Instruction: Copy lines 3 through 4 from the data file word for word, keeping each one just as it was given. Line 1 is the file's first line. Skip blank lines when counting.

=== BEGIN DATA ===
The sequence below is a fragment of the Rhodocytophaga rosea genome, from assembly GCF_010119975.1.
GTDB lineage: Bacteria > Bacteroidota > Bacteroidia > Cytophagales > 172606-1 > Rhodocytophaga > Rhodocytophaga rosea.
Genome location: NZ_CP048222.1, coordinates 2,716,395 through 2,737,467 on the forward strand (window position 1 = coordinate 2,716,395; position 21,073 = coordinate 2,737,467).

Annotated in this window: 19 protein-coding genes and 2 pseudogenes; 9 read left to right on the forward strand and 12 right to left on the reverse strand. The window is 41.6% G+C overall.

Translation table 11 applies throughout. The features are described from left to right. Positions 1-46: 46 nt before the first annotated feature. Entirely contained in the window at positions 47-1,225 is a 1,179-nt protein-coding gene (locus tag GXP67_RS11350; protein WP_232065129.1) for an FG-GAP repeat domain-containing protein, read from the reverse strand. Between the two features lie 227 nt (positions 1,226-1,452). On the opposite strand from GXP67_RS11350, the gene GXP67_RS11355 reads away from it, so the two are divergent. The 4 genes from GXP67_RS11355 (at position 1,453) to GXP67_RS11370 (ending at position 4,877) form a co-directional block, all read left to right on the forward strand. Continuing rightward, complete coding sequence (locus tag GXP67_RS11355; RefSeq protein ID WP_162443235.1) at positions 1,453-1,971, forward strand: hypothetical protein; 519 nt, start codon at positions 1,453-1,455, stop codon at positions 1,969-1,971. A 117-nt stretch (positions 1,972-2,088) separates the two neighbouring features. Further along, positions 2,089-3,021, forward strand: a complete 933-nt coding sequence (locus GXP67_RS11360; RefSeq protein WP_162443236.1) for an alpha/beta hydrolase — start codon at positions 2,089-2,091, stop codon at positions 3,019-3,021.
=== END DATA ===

Genome location: NZ_CP048222.1, coordinates 2,716,395 through 2,737,467 on the forward strand (window position 1 = coordinate 2,716,395; position 21,073 = coordinate 2,737,467).

Annotated in this window: 19 protein-coding genes and 2 pseudogenes; 9 read left to right on the forward strand and 12 right to left on the reverse strand. The window is 41.6% G+C overall.